You might not guess it just to look at him, as he patrols centerfield for the Cedar Rapids Kernels, but there’s a good chance that Tanner English is among the most athletic ballplayers on the roster.
Sure, he measures just 5’ 10” tall and is listed at just 160 pounds, but don’t let his size fool you. English has athletic skills.
For example, how many of his team mates do you think could do a standing back-flip in the middle of the field?
More to the point, how many do you think have actually DONE a standing back-flip in the middle of the field?
Now that he’s trying to earn a living playing ball, you might not see English repeating the feat, but, as this video proves, he has certainly demonstrated he’s capable of it.
Yes, you may have noticed that the back-flip wasn’t the only oddity in that video, from his time with the Harwich Mariners of the Cape Cod League in the summer of 2013. English also was the pitcher who recorded the final out of that game.
Neither pitching nor back-flips have been part of the 22-year-old’s repertoire since he signed with the Twins after being drafted in the 11th round last summer following a three year career at the University of South Carolina.
“No, the team we were playing that night in the Cape, that was their last game and we were going in to the playoffs,” English explained, while laughing. “Our bullpen was kind of spent and we had about a two-hour rain delay that night, so our coach was looking for people who could pitch. Me and another outfielder said, ‘hey, sign us up. We’ll do it.’ I just got up there for fun and threw some strikes.”
And the back-flip?
Again, the laugh, before the explanation from English.
“We were kind of messing around the whole game, playing rain-delay games and stuff. Then a whole bunch of the guys on the team bet me I wouldn’t do it (the back-flip). So I showed them that I would. I proved them wrong.”
English isn’t looking to make a name for himself as a pitcher – or a gymnast – at this point. Instead, he’s continuing to build his reputation on being a reliable center fielder who gets on base regularly and knows how to move along the basepaths once he does.
In fact, English is tied for the most stolen bases for the Kernels this season with seven swiped bases. He’s likely to pull in to the lead, too, since the player he’s tied with is Zach Granite, who was promoted to class high-A Fort Myers last week.
As for his skills in the field, English’s outfield defense has already landed him on ESPN’s “Top 10 Plays of the Day,” for the diving catch captured in this video:
“That was probably my number one goal, going to college,” he recalled. “’Man, I just want to get on ESPN’s Top 10 one time.’ I had a couple of opportunities to do that, so that was pretty cool.”
For some young players, playing in front of a few thousand people on a night that Cedar Rapids’ Veterans Memorial Stadium is packed is a new experience, but that’s nothing unusual for English.
South Carolina’s baseball program has been a big-time Division I program for years and English got to experience the thrill of playing in the finals of the 2012 College World Series with the Gamecocks as a freshman.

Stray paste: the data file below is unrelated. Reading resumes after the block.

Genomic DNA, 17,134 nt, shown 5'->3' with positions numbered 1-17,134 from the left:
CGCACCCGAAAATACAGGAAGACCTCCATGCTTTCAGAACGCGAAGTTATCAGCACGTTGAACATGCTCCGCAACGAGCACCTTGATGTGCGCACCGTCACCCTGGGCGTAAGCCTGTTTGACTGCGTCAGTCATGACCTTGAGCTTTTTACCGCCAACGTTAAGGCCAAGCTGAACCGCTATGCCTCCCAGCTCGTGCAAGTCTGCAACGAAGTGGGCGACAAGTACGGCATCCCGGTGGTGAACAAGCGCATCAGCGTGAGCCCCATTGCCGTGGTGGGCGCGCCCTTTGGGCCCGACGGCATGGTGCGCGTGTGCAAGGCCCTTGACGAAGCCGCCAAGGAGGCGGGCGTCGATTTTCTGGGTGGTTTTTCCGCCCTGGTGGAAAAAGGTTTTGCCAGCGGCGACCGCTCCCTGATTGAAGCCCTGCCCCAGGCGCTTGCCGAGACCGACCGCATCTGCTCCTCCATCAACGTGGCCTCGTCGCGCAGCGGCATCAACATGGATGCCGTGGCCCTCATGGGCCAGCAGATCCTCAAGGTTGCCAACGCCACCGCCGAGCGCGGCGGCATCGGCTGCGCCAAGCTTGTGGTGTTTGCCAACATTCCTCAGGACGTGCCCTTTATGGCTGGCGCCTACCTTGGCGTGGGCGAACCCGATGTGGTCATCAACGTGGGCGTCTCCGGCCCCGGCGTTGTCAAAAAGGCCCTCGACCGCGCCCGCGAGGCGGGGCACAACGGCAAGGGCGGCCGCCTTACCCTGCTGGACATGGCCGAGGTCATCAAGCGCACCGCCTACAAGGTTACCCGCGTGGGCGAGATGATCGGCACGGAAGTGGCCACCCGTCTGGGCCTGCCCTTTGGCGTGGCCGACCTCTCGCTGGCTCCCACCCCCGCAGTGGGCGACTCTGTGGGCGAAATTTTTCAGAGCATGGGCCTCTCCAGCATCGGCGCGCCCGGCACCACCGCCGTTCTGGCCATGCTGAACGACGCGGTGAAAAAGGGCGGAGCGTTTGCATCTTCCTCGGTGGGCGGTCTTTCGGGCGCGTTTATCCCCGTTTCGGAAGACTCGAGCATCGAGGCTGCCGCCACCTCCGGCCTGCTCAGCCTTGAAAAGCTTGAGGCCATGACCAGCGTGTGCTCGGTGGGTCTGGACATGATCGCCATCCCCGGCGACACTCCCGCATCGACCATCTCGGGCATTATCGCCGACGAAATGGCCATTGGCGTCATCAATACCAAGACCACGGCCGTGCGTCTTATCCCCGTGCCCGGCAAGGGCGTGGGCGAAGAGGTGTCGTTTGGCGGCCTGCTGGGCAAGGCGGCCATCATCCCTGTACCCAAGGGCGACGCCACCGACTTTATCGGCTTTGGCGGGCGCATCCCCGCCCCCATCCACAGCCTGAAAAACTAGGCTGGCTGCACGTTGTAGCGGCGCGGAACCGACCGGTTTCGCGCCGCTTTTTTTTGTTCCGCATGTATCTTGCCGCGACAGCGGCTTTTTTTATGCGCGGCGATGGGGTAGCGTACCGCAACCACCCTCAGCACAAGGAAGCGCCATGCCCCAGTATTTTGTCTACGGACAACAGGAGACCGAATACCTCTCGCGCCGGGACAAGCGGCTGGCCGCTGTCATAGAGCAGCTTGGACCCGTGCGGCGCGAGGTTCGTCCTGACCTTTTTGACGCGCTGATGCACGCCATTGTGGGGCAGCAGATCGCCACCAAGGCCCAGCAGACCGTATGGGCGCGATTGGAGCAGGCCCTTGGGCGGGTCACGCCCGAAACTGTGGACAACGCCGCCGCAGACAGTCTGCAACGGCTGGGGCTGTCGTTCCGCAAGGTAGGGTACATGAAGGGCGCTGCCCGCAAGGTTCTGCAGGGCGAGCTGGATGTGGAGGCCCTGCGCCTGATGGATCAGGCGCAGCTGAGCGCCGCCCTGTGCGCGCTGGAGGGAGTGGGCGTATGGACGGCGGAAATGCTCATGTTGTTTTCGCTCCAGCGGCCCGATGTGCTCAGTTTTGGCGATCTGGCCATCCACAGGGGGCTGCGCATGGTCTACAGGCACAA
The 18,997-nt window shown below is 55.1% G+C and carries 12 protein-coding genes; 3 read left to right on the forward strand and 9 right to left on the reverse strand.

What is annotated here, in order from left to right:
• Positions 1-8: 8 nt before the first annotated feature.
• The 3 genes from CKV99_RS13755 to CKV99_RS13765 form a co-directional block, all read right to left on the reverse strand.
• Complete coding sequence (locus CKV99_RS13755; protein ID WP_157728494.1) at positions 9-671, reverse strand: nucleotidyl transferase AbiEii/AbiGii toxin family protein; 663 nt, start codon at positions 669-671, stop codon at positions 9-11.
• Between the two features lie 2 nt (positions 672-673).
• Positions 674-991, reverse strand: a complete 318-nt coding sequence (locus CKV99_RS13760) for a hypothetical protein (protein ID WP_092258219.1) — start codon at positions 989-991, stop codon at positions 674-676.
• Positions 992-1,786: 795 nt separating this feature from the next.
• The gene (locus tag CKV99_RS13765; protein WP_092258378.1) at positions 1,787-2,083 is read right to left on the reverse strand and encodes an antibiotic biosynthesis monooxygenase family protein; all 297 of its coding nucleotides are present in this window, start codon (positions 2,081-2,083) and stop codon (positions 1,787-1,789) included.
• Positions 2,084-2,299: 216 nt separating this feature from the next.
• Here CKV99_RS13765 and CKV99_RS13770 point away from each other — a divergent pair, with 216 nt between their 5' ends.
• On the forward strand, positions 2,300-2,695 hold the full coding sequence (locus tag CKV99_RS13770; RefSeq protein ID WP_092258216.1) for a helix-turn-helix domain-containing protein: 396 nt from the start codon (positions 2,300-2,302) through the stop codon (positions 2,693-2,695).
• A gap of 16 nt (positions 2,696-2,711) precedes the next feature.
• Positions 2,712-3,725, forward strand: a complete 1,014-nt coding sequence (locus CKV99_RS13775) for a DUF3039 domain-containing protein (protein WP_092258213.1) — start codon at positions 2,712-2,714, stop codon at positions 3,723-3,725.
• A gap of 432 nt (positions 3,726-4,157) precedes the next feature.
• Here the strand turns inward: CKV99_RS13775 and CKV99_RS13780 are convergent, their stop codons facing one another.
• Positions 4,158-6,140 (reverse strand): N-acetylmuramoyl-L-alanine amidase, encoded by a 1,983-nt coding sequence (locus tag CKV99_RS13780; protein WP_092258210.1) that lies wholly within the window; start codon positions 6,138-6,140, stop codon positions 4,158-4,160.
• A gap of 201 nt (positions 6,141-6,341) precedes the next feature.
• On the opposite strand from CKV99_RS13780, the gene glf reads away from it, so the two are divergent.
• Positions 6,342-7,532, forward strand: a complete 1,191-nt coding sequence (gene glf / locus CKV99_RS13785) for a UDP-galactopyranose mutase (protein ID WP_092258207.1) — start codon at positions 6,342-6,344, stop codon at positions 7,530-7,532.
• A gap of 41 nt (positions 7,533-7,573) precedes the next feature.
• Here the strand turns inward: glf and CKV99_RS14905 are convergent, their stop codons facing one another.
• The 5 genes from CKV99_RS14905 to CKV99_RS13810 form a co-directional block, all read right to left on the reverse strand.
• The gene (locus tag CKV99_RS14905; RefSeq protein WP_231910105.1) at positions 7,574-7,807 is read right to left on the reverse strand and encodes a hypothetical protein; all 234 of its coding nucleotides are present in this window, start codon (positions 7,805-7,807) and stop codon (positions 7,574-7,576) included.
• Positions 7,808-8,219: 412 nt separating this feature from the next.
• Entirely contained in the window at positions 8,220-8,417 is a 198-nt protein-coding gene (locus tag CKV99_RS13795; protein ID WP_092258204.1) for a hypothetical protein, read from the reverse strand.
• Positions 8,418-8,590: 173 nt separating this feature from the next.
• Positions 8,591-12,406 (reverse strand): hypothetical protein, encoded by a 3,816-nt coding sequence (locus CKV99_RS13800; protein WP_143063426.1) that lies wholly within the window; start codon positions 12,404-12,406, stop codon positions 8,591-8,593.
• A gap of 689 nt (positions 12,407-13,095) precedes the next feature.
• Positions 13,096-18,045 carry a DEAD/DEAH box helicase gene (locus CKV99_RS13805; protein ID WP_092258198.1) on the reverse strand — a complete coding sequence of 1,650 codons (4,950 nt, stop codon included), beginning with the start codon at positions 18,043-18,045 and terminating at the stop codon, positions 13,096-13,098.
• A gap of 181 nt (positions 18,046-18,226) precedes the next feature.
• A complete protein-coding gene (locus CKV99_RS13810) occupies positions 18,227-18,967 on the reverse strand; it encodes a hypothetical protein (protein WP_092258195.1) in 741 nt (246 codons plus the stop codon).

“That was probably one of the coolest experiences of my life,” English recalled, despite the fact that his club lost to Arizona in the finals. “Shoot, 30,000-plus fans at the game, everyone was going nuts. I know that every kid that plays college baseball, that’s their dream is to get there and I’m one of the rare few that can say that got to play there and play for a championship.”
With the promotion Granite to Fort Myers, English is likely to be the primary leadoff hitter for the Kernels. It’s a role he feels he’s ready for.
“I’ll hit wherever they want me to hit,” English said. But he’s aware his role is changing following Granite’s promotion and he’s working with Kernels hitting coach Tommy Watkins to be prepared to be the club’s table-setter at the top of the lineup.
“Really just trying to shorten things up, because I have a tendency to get a little bit long and try to hit the ball a lot further than I should, obviously, now as the leadoff hitter. That’s one of the big things I’ve been working on with Tommy and Jake (Mauer).”
Watkins believes English can handle the spot at the top of the Kernels’ batting order.
“Yeah, I think so. I’m a big fan of his. He’s got tools,” Watkins said, of English, over the weekend. “We’re trying to get him to trust himself – believe in his abilities. He can play baseball.”
“I think there is a difference when you lead off,” Watkins added, “but just talking to Tanner about slowing things down a little bit and not using his body as much. He’s been doing a good job with that. Hopefully, he just keeps getting better – keep progressing on cutting the body down and using his hands a lot more.”
English acknowledged that he and his fellow position players are going to need to step up their games if the Kernels are going to be successful. Early in the season, the club’s pitching has largely been carrying the bulk of the load on the field, while the offense has been sporadic.
English is confident the hitting will come around.
“We probably need to stop missing our pitch, as a team. We have great hitters on the team, but I don’t think we’re hitting to our fullest potential right now. We just need to get to a point where everyone’s in that groove and feeling comfortable and getting to where we can barrel everything up.
“I know that baseball is hard, but just kind of do a better job in certain situations.”
If he and the Kernels can do that, the Kernels’ chances of competing for a third straight Midwest League Championship will improve significantly, but don’t expect to see English doing any celebratory back-flips on the field.
Then again, don’t bet him that he won’t do it.